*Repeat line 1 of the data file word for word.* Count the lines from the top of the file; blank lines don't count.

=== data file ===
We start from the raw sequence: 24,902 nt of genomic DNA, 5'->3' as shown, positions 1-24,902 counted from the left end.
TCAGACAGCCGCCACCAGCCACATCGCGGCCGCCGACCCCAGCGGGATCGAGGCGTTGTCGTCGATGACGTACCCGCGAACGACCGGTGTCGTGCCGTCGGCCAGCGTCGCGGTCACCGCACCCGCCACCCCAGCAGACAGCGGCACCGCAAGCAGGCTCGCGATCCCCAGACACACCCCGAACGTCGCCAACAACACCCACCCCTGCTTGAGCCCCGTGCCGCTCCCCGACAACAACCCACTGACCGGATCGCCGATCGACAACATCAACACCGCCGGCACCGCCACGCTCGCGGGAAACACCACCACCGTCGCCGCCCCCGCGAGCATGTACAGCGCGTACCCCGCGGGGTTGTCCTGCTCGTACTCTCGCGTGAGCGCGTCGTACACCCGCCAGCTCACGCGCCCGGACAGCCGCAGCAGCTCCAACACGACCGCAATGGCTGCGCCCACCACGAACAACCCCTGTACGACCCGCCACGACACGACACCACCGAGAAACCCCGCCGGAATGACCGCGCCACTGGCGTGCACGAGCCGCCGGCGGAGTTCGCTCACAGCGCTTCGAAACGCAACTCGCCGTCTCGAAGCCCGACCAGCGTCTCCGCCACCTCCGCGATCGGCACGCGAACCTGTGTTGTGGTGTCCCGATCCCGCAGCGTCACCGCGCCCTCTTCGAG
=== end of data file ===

We start from the raw sequence: 24,902 nt of genomic DNA, 5'->3' as shown, positions 1-24,902 counted from the left end.